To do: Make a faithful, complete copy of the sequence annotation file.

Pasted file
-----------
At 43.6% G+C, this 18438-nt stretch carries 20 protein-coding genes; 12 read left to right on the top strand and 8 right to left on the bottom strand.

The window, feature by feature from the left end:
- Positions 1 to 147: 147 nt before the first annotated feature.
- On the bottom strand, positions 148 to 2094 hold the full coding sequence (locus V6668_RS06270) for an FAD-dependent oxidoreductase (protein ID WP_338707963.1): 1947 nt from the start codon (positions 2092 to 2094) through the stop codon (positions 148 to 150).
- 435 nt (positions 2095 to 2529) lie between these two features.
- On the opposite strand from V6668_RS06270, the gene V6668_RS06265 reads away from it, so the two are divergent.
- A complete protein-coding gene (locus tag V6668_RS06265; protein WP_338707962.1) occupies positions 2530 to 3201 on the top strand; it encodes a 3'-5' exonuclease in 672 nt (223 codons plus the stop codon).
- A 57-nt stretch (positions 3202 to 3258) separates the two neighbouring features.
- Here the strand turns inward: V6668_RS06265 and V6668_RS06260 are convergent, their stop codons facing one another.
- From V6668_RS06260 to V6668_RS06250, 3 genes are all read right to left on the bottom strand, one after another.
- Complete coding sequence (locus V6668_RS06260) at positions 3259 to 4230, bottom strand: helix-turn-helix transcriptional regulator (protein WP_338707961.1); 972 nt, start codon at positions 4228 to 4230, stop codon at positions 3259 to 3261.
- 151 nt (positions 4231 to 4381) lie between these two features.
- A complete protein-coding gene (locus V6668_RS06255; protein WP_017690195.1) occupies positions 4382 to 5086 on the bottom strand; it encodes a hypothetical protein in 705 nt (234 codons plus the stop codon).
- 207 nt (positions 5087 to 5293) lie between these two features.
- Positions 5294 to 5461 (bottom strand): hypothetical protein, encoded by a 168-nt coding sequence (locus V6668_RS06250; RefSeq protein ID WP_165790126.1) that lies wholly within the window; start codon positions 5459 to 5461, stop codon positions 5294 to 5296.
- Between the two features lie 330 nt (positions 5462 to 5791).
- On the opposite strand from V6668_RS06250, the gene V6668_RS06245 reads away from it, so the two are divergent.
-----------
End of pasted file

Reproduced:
At 43.6% G+C, this 18438-nt stretch carries 20 protein-coding genes; 12 read left to right on the top strand and 8 right to left on the bottom strand.

The window, feature by feature from the left end:
- Positions 1 to 147: 147 nt before the first annotated feature.
- On the bottom strand, positions 148 to 2094 hold the full coding sequence (locus V6668_RS06270) for an FAD-dependent oxidoreductase (protein ID WP_338707963.1): 1947 nt from the start codon (positions 2092 to 2094) through the stop codon (positions 148 to 150).
- 435 nt (positions 2095 to 2529) lie between these two features.
- On the opposite strand from V6668_RS06270, the gene V6668_RS06265 reads away from it, so the two are divergent.
- A complete protein-coding gene (locus tag V6668_RS06265; protein WP_338707962.1) occupies positions 2530 to 3201 on the top strand; it encodes a 3'-5' exonuclease in 672 nt (223 codons plus the stop codon).
- A 57-nt stretch (positions 3202 to 3258) separates the two neighbouring features.
- Here the strand turns inward: V6668_RS06265 and V6668_RS06260 are convergent, their stop codons facing one another.
- From V6668_RS06260 to V6668_RS06250, 3 genes are all read right to left on the bottom strand, one after another.
- Complete coding sequence (locus V6668_RS06260) at positions 3259 to 4230, bottom strand: helix-turn-helix transcriptional regulator (protein WP_338707961.1); 972 nt, start codon at positions 4228 to 4230, stop codon at positions 3259 to 3261.
- 151 nt (positions 4231 to 4381) lie between these two features.
- A complete protein-coding gene (locus V6668_RS06255; protein WP_017690195.1) occupies positions 4382 to 5086 on the bottom strand; it encodes a hypothetical protein in 705 nt (234 codons plus the stop codon).
- 207 nt (positions 5087 to 5293) lie between these two features.
- Positions 5294 to 5461 (bottom strand): hypothetical protein, encoded by a 168-nt coding sequence (locus V6668_RS06250; RefSeq protein ID WP_165790126.1) that lies wholly within the window; start codon positions 5459 to 5461, stop codon positions 5294 to 5296.
- Between the two features lie 330 nt (positions 5462 to 5791).
- On the opposite strand from V6668_RS06250, the gene V6668_RS06245 reads away from it, so the two are divergent.